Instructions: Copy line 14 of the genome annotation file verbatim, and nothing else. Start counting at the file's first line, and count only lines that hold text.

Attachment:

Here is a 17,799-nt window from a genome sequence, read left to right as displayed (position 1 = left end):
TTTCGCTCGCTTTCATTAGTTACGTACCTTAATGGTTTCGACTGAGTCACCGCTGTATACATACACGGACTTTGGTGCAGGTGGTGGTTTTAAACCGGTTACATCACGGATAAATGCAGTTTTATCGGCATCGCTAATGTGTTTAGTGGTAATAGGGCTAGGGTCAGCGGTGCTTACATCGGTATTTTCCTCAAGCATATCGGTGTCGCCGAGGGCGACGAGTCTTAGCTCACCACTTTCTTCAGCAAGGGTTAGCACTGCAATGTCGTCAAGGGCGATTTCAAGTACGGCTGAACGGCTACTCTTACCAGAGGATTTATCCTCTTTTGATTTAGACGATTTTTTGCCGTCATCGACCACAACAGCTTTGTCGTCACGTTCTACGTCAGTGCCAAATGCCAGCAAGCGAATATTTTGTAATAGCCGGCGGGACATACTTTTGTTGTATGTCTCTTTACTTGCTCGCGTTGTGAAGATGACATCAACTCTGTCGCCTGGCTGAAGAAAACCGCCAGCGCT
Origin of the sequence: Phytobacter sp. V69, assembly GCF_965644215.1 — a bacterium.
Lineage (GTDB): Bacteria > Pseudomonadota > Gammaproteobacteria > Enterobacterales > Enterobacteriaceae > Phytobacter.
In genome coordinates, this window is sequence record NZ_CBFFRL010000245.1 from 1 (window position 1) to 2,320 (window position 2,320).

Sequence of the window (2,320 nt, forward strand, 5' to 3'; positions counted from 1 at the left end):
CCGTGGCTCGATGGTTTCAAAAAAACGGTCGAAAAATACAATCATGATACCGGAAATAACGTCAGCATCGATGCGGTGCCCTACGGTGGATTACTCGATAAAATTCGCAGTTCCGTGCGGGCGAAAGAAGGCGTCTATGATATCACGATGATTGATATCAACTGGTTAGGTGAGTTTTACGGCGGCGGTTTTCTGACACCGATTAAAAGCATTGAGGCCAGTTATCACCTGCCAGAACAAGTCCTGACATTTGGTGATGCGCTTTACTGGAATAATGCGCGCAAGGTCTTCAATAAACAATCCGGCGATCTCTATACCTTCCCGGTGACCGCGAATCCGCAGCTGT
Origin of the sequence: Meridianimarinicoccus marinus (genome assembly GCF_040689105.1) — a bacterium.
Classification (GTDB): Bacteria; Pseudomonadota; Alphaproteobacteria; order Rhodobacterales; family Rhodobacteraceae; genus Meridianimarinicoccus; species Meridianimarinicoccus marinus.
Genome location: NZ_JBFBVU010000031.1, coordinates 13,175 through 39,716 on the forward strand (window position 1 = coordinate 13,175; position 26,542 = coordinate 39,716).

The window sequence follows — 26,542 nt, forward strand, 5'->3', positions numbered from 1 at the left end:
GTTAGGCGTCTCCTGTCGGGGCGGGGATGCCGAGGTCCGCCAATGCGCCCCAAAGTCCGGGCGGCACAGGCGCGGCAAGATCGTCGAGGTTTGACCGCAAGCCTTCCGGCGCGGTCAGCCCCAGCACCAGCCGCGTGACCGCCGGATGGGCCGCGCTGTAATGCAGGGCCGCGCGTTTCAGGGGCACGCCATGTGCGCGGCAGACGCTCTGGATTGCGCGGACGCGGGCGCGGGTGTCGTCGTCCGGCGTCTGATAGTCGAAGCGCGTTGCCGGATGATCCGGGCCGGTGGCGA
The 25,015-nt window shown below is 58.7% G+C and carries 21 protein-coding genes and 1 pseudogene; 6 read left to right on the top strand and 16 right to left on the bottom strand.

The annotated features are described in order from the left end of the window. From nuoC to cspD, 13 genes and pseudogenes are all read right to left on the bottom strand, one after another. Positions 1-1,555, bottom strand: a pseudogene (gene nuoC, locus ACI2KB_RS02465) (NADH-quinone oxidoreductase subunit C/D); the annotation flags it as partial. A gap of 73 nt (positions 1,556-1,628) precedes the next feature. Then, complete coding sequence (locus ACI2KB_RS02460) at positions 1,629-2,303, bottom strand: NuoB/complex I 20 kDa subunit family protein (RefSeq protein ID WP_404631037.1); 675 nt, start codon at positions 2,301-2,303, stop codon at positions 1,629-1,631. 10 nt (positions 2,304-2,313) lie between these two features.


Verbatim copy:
The annotated features are described in order from the left end of the window. From nuoC to cspD, 13 genes and pseudogenes are all read right to left on the bottom strand, one after another. Positions 1-1,555, bottom strand: a pseudogene (gene nuoC, locus ACI2KB_RS02465) (NADH-quinone oxidoreductase subunit C/D); the annotation flags it as partial. A gap of 73 nt (positions 1,556-1,628) precedes the next feature. Then, complete coding sequence (locus ACI2KB_RS02460) at positions 1,629-2,303, bottom strand: NuoB/complex I 20 kDa subunit family protein (RefSeq protein ID WP_404631037.1); 675 nt, start codon at positions 2,301-2,303, stop codon at positions 1,629-1,631. 10 nt (positions 2,304-2,313) lie between these two features.